The extension of the Government’s Help to Buy scheme is designed to help those who want to get onto (or move up) the property market but are unable to raise the required deposit to buy their home.
How Does It Work?
The Government will guarantee up to 15% of the value of a property, encouraging lenders to make larger loan-to-value mortgages available.
The guarantee is made to the lender rather than the buyer, and it reduces the loss that a lender would make if a buyer defaulted on their mortgage payments.
It is estimated that the average deposit required for a property could fall by as much as three quarters as a result of the extension.
Homebuyers will still apply to a participating bank or building society as normal and applicants will still be subject to a lender’s standard affordability and credit checks.
The Second Phase: The Mechanics
The first phase of the scheme was launched in April, and was aimed at buyers of new homes worth up to £600,000.
The extension of the scheme means that the guarantee now applies to existing homes as well as new homes, and to movers as well as first-time buyers.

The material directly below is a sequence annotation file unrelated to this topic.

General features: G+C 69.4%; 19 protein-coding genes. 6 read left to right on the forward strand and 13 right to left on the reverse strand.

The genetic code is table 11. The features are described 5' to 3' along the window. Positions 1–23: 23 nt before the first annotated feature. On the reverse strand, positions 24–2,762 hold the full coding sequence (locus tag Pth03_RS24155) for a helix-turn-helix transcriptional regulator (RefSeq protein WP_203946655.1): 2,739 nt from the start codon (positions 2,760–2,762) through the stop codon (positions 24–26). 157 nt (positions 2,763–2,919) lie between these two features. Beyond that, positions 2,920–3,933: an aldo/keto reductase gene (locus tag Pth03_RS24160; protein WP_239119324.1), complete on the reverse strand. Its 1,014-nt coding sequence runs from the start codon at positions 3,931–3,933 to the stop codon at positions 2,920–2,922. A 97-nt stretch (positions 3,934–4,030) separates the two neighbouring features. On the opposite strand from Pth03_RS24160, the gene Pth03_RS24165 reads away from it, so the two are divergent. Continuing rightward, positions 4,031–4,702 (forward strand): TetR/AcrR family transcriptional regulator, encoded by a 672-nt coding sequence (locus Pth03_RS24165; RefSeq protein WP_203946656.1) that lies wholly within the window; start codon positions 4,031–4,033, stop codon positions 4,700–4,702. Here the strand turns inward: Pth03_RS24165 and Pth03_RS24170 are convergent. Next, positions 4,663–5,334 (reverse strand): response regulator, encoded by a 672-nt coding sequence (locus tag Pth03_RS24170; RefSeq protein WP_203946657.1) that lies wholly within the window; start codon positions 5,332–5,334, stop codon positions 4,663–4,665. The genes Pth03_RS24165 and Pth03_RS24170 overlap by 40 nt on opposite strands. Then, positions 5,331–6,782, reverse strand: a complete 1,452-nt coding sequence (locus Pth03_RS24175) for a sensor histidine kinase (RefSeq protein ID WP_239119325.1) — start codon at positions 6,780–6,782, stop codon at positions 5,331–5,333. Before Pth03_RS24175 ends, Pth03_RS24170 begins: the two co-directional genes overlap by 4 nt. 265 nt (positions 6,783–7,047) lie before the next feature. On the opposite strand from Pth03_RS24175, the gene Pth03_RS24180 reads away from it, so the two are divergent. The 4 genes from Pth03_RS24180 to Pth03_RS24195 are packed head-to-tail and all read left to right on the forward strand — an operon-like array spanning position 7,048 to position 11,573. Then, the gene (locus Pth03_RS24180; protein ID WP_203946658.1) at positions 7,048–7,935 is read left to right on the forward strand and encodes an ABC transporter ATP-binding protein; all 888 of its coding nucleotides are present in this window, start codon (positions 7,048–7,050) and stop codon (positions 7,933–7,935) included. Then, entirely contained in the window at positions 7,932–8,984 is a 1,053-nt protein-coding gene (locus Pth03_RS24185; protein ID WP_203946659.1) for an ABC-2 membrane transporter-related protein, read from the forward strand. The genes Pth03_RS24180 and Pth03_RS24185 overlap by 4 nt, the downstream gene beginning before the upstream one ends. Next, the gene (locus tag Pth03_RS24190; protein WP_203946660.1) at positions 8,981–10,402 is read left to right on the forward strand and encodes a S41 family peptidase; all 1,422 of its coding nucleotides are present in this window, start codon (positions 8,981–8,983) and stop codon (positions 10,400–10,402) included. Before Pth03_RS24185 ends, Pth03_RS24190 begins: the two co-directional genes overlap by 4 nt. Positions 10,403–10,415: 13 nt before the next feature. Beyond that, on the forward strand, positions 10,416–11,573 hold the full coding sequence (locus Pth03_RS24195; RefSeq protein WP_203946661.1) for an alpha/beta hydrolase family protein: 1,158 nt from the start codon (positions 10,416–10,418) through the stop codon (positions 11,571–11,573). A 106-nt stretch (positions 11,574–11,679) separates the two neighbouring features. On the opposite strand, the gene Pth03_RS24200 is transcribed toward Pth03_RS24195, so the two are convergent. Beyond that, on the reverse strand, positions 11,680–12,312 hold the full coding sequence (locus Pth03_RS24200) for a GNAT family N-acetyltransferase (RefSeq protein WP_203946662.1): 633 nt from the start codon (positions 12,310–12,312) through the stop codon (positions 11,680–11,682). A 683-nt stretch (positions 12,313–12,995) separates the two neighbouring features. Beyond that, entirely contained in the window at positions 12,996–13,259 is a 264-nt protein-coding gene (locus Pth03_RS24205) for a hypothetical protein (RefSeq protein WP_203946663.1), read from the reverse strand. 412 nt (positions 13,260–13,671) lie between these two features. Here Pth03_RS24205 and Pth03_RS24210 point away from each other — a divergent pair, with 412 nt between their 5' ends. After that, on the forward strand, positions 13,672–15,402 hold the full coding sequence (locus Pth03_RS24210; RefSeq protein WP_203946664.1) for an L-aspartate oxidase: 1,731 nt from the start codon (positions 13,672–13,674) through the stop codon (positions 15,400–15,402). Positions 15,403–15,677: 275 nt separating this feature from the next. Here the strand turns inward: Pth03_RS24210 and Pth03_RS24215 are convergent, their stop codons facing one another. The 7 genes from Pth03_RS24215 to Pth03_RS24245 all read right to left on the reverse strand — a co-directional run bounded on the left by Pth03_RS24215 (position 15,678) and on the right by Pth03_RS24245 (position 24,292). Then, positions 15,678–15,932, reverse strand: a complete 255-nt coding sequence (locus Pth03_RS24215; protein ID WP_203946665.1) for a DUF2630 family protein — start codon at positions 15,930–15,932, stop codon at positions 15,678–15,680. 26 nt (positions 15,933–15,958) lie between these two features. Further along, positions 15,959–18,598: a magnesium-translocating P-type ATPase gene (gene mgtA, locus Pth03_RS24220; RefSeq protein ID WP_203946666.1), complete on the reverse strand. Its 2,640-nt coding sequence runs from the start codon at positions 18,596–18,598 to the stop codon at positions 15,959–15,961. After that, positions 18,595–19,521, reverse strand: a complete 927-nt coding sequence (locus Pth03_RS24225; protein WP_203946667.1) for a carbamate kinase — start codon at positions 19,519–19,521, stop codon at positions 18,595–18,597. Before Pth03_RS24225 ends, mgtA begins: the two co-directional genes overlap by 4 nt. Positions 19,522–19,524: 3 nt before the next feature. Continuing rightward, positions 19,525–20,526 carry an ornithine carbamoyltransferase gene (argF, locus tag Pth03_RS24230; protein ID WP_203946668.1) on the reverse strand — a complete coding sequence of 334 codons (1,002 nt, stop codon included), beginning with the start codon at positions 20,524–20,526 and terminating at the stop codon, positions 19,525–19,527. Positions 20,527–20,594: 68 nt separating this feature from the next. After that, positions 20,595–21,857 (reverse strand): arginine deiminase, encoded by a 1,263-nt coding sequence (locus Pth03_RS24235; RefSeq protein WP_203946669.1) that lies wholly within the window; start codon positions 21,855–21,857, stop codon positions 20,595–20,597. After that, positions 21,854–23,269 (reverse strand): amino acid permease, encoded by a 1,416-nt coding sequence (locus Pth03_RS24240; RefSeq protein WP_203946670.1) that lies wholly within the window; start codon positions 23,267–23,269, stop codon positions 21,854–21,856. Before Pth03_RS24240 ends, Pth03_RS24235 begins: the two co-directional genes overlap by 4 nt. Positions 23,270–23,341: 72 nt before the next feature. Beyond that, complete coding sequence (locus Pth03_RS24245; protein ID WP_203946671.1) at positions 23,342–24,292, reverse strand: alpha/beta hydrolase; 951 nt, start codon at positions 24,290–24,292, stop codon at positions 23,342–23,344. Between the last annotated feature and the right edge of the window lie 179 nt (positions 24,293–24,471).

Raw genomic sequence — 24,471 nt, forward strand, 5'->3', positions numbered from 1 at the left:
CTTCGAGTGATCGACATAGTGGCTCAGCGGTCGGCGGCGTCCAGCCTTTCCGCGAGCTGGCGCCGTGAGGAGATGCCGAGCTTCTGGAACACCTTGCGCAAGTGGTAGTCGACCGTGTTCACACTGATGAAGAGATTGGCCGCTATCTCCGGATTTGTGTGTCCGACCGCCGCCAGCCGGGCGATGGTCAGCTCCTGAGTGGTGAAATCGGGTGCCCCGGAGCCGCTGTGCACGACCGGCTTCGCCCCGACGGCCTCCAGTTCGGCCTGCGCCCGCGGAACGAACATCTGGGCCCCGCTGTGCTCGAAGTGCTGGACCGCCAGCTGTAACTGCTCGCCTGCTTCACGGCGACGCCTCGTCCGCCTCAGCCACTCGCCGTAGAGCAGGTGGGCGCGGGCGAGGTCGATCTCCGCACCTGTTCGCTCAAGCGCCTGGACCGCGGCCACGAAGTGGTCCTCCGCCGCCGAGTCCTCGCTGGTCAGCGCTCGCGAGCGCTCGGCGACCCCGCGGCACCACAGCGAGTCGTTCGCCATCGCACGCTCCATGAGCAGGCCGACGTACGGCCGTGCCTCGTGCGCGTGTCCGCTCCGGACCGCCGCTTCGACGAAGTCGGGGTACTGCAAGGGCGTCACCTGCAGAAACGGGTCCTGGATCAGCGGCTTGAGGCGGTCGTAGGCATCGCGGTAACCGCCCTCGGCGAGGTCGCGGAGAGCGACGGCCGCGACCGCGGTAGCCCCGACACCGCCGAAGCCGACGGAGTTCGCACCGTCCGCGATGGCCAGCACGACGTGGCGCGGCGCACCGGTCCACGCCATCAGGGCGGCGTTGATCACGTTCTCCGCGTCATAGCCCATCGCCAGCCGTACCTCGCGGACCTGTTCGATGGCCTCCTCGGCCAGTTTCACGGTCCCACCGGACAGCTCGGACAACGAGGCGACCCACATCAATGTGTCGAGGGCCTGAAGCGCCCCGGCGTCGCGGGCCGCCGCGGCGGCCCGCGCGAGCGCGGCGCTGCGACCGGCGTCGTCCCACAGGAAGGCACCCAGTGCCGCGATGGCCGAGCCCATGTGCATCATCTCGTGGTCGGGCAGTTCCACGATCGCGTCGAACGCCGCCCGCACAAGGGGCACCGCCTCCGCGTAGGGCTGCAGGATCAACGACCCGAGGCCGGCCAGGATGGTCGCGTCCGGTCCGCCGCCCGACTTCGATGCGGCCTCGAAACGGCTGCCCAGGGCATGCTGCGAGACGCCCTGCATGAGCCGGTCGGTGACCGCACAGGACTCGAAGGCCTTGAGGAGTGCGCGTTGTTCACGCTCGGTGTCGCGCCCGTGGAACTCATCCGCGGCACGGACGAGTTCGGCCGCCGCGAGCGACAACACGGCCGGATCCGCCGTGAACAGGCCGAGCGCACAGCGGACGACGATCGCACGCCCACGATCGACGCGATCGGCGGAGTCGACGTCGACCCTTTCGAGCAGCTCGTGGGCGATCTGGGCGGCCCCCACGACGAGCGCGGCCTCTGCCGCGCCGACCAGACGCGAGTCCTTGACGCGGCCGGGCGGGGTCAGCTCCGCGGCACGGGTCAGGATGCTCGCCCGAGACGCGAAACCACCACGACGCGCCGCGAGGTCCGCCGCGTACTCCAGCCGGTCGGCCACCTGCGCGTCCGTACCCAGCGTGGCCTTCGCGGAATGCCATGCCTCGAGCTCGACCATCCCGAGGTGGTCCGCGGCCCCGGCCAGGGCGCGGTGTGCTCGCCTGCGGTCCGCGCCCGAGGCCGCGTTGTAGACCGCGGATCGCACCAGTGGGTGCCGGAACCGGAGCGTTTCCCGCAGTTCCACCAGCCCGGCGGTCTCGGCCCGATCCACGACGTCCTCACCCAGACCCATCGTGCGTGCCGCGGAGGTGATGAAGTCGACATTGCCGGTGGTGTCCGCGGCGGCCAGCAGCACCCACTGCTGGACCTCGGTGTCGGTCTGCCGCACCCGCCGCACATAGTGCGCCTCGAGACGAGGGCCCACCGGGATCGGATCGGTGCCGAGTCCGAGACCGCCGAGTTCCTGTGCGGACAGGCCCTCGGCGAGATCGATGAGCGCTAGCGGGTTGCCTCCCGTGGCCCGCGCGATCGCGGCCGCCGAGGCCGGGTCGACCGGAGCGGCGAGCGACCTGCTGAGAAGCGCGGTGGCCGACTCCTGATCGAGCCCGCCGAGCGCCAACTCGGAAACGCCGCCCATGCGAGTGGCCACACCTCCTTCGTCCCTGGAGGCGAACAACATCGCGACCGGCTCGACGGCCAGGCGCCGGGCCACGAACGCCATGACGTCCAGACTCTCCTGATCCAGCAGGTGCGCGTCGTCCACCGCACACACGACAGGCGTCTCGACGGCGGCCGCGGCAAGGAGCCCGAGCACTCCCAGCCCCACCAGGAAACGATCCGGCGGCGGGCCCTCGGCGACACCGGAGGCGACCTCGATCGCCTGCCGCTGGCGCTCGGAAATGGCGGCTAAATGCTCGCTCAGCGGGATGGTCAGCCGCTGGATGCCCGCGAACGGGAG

It is not an infinite source of funds, however. The Government has allocated £12 billion over three years to guarantee homes worth £130 billion. This means that, at average prices of around £220,000, the 15% guarantee would support 363,500 home purchases.
The second phase of Help to Buy was brought forward by three months to October 2013 to allow aspiring homebuyers to get onto the housing ladder more quickly.
Enquiries have now opened for the scheme, but loans will not be advanced until 1st January 2014.
Maximum property value will be £600,000 (max. guarantee of £90,000).
Available to new buyers or existing homeowners.
Not available for second homes or buy-to-let properties.
As always, we recommend that you seek professional advice if you are unsure which type of mortgage is right for you. All of the information provided above is for use as an overview only and should not be the basis for your mortgage decision.